Effective June 1, 2016, no person shall manufacture, sell, supply, offer for sale or supply, dispense, transport, or introduce into commerce heating oil which contains a concentration of sulfur in excess of—


15 parts per million; or


a lesser concentration established under subsection (c).


Early use credits


In general

The Administrator may, by regulation, provide for the issuance of credits to refiners and importers for amounts of heating oil manufactured or imported before June 1, 2016, in accordance with the limitation described in paragraph (1).


Use; transfer

Any regulations promulgated under subparagraph (A) shall provide that a refiner or importer who is issued credits may use such credits, or transfer all or a portion of such credits to another refiner or importer for use, for the purpose of complying with this subsection.



Any credit issued under this paragraph shall expire on June 1, 2019, and may not be used to comply with this subsection on or after such date.


Authority To require lesser concentration



Subject to paragraph (2), the Administrator may by regulation reduce the concentration of sulfur in heating oil permissible under subsection (b) to the extent necessary to ensure that such concentration is not reasonably anticipated to endanger the public health or welfare.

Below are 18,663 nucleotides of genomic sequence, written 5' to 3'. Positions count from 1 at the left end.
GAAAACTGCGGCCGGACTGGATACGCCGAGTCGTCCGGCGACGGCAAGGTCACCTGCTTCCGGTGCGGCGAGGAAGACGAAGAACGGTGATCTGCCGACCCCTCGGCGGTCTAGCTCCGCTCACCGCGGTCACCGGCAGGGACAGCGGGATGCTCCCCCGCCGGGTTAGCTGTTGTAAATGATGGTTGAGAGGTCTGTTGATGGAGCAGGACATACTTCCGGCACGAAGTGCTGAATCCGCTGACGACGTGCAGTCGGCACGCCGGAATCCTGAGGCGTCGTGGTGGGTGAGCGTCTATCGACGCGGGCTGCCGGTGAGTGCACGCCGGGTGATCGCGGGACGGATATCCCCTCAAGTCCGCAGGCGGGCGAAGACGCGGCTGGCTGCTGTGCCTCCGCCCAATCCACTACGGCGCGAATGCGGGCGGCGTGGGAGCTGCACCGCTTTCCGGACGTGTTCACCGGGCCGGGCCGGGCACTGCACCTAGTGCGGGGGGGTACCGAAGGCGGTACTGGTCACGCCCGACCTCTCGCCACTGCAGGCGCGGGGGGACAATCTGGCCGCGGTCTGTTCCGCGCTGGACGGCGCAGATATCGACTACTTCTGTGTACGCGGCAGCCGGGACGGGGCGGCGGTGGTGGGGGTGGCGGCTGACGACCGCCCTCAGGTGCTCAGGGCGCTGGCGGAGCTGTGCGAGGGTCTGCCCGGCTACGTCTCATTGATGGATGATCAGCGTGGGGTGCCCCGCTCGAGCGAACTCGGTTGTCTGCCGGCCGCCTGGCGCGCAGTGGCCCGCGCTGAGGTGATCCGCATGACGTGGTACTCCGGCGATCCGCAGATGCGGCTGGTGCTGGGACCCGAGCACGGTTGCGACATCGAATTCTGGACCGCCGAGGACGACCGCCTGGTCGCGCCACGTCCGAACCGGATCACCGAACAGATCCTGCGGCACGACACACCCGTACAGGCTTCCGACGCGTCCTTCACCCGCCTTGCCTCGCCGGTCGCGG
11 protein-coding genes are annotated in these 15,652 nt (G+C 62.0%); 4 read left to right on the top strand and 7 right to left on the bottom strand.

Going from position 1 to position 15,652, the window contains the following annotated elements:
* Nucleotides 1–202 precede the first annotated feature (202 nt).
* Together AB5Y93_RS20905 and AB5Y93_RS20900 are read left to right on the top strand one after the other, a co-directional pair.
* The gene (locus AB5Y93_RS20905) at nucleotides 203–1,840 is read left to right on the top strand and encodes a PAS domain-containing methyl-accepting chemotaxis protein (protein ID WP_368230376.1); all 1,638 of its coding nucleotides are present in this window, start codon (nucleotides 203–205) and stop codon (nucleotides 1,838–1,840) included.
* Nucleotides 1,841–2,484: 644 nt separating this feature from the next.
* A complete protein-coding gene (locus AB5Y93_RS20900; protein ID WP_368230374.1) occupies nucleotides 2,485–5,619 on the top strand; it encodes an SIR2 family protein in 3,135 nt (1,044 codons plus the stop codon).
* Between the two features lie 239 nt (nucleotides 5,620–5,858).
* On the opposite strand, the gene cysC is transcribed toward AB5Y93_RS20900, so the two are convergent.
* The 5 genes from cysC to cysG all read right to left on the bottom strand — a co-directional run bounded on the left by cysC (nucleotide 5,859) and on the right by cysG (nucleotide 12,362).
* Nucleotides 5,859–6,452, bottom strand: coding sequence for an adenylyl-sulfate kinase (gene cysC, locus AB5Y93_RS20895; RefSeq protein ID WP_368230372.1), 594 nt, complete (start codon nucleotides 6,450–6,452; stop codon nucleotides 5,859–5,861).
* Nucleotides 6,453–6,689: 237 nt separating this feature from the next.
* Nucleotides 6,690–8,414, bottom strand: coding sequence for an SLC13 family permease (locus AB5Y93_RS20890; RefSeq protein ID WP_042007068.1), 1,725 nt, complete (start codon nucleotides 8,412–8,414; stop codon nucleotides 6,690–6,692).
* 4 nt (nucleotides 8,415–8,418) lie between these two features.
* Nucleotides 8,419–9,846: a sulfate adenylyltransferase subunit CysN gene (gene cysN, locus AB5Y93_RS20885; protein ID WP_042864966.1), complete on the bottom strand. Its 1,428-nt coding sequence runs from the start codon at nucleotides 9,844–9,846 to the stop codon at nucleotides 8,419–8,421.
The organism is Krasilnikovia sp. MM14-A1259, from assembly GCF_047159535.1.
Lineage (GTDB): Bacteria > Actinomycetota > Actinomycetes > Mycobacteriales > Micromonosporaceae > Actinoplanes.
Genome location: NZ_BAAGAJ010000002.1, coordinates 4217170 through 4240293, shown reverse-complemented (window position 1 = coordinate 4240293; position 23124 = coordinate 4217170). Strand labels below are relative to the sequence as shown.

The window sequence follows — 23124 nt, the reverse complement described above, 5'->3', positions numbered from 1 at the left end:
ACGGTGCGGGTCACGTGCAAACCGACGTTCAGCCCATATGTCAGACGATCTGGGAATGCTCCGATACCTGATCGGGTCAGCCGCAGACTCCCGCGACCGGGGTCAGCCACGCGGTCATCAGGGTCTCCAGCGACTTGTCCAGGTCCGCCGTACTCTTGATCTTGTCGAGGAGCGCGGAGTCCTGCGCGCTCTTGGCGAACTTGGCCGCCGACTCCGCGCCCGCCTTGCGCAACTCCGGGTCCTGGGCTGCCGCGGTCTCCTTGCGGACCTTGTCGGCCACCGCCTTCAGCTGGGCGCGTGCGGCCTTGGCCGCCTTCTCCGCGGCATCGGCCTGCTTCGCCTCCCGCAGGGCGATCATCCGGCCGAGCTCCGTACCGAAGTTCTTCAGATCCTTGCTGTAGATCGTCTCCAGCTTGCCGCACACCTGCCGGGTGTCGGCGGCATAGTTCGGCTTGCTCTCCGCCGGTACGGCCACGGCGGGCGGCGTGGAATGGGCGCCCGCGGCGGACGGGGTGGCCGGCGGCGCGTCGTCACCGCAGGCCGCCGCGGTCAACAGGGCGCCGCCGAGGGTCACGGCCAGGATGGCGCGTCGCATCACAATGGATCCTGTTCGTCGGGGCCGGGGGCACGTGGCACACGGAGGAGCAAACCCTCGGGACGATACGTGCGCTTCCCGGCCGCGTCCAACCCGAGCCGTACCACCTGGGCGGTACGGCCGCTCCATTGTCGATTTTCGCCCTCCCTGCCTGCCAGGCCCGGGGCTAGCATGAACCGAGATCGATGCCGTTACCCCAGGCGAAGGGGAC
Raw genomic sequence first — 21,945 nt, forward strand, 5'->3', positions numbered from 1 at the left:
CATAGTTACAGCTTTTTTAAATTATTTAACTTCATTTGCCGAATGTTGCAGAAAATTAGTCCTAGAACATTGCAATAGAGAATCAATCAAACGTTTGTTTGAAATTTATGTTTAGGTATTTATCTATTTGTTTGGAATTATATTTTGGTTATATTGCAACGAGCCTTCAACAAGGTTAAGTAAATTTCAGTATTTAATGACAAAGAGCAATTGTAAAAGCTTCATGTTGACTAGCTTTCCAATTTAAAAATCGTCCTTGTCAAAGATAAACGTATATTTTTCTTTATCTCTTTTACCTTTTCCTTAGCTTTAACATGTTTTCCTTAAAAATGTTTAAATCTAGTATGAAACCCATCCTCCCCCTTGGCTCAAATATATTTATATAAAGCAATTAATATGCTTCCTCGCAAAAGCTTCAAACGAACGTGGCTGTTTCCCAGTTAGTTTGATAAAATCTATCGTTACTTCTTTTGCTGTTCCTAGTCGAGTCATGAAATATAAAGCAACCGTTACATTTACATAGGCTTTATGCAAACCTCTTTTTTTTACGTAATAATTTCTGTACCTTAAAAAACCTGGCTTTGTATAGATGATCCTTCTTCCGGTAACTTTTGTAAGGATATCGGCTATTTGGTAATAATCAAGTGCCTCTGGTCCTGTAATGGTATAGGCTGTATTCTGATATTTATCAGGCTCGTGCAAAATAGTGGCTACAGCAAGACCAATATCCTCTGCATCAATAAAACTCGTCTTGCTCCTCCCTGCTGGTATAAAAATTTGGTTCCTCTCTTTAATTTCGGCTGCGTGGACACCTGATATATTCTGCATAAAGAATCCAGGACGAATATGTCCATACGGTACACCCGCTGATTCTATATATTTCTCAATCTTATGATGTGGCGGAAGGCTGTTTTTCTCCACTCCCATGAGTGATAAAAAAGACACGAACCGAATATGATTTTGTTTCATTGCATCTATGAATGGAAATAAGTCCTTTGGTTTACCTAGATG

Paragraph (1) does not authorize the Administrator to reduce the concentration of sulfur in heating oil permissible under subsection (b) to any concentration lower than the concentration of sulfur in diesel fuel permissible under section 211.


Waiver authority


In general

The Administrator may temporarily waive the requirements of this section in whole or in part if, after consultation with, and concurrence by, the Secretary of Energy, the Administrator determines that, with respect to heating oil, the criteria listed in subclauses (I) through (III) of section 211(c)(4)(C)(ii) are met.


Limitation and requirements

Any waiver under paragraph (1) shall be subject to the limitations and requirements applicable to waivers under subclauses (I) through (V) of section 211(c)(4)(C)(iii). For purposes of the preceding sentence, the reference in section 211(c)(4)(C)(iii)(IV) to the motor fuel distribution system is deemed to refer to the heating oil distribution system.


Heating oil manufactured by small refineries

The Administrator may waive one or more requirements of this section with respect to any heating oil manufactured by a small refinery (as defined in section 211(o)(1)(K)). The period of a waiver under this subsection shall terminate not later than June 1, 2019.


Penalties and injunctions

The provisions of section 211(d) shall apply to a violation of this section or the regulations thereunder to the same extent and in the same manner as such provisions apply to a violation of section 211(i) or the regulations thereunder.




Not later than 24 months after the date of the enactment of this Act, the Administrator of the Environmental Protection Agency shall issue a final regulation to implement and enforce section 132 of the Clean Air Act, as added by subsection (a).